Pearl River Delta losing favour as factory centre for Hong Kong firms

One-third of manufacturers plan to decrease investment in the delta as labour costs rise

PUBLISHED : Friday, 18 July, 2014, 2:57am
UPDATED : Friday, 18 July, 2014, 11:01am

Nearly 30 per cent of Hong Kong-based manufacturers with factories in the Pearl River Delta plan to scale back their investment in the area.

The Chinese Manufacturers' Association of Hong Kong says nearly 29.6 per cent of the manufacturers it interviewed as part of a survey said they would reduce investment in the Pearl River Delta in the next three years, up from 26.9 per cent last year.

With rising labour costs on the mainland continuing to spook manufacturers, the survey found that 32 per cent of the manufacturers were planning to move their factories to areas with lower costs within three years. That percentage is the highest in four years.

An increasing number of Hong Kong manufacturers with factories in the delta have been moving to Southeast Asia and remoter parts of Guangdong, as well as other provinces of the mainland.

The association interviewed 274 companies between March and May. Respondents identified labour costs as the biggest challenge, with more than 93 per cent saying these costs had increased. Although the companies said they have been reducing staff by way of modernisation, they are still facing a labour shortage.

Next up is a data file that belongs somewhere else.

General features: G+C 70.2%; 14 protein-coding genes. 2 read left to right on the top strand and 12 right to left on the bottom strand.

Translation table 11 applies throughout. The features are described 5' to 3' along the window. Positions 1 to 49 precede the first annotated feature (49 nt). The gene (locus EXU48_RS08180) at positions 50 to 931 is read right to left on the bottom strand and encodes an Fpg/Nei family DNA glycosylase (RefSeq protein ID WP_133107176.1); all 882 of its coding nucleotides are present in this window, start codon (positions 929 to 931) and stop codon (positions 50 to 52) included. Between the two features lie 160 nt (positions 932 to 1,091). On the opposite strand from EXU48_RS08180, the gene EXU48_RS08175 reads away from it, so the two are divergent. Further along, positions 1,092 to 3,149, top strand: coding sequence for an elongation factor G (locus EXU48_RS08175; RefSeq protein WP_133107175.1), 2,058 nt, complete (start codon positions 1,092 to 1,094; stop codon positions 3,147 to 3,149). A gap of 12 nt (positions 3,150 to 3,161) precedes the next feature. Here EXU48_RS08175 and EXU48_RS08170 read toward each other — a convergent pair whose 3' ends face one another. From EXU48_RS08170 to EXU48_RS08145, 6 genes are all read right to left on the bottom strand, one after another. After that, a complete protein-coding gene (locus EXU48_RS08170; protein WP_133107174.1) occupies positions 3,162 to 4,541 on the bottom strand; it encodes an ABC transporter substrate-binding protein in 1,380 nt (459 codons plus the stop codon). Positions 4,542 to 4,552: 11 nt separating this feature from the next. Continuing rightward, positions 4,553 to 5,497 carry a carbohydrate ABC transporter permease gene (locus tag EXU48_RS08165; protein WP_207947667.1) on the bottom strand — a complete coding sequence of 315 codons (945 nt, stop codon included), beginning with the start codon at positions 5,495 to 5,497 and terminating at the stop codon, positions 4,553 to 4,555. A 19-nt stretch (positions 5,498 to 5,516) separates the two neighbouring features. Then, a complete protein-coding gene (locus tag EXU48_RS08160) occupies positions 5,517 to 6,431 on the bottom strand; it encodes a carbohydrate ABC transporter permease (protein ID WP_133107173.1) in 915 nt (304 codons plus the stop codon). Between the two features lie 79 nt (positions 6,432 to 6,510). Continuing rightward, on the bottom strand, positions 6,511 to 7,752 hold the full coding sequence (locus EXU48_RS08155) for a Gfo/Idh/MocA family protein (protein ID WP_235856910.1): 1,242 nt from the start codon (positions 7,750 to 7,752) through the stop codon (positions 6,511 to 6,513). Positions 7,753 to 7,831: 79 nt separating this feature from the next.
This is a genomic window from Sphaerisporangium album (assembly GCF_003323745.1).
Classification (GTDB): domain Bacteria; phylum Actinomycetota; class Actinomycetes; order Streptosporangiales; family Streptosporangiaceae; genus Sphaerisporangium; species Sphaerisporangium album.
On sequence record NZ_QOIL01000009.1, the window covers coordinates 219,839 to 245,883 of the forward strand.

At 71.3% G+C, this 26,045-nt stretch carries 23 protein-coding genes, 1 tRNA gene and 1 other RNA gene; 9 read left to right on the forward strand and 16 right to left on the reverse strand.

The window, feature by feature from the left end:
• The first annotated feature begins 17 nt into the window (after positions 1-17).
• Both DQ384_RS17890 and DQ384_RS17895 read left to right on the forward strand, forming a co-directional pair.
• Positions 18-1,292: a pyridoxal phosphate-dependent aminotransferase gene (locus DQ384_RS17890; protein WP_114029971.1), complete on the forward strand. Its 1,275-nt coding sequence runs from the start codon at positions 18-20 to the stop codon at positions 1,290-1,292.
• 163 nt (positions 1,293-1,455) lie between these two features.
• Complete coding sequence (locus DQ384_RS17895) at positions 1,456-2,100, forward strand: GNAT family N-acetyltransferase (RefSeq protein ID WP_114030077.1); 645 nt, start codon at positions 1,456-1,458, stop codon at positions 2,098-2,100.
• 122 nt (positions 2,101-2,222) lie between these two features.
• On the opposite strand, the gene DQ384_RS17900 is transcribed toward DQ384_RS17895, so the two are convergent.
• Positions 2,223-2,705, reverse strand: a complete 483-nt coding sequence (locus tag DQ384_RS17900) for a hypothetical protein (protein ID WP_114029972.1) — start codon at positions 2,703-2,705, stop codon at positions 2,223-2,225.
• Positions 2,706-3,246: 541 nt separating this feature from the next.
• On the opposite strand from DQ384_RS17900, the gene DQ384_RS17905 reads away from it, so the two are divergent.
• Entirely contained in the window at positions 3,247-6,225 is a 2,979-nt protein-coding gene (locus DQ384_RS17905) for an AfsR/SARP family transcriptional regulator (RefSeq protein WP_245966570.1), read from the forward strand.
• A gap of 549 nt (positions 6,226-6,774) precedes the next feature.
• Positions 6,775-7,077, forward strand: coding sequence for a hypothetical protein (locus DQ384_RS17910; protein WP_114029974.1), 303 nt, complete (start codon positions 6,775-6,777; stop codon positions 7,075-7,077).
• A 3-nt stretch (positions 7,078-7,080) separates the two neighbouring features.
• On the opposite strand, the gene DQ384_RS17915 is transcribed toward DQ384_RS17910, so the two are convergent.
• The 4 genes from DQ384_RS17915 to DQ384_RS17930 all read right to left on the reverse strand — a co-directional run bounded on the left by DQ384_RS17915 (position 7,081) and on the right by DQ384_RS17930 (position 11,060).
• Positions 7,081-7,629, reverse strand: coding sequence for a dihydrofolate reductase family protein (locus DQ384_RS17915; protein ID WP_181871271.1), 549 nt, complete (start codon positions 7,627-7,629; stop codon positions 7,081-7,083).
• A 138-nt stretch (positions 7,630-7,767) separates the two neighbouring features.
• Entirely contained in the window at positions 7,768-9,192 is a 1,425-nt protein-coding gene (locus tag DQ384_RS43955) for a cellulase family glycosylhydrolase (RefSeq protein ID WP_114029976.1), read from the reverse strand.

"The labour cost has been increasing by 10 to 15 per cent every year. Many manufacturers are also puzzled by the ever-changing labour policies in Guangdong, which is an even bigger problem than the appreciation of the yuan," said Irons Sze, the association's chairman.

The survey shows Hong Kong manufacturers in the Pearl River Delta continue to shift their export markets eastwards. Close to half of those interviewed are now exporting to Asia, surpassing the percentage of those exporting to the United States and Europe put together.

OEM (original equipment manufacturer) is still the most common business model, in which a local company undertakes the manufacturing operation of a big brand. But OEMs continued to fall, from 51.6 per cent last year to 48.4 per cent this year.

Companies adopting ODM (original design manufacturer) and OBM (original brand manufacturer) models, in the meantime, have increased to 22.8 per cent and 27.4 per cent respectively, indicating more companies are moving up the value chain by manufacturing proprietary products.

Manufacturers are also becoming more cautious about the business environment. The percentage of those who are "optimistic" and "cautiously optimistic" about their business outlook has decreased from 50 per cent last year to 43 per cent this year.

In view of these difficulties, Sze said Hong Kong manufacturers should think about shifting more towards e-commerce as there is huge potential for online shopping since it still comprises a very small percentage of retail sales on the mainland.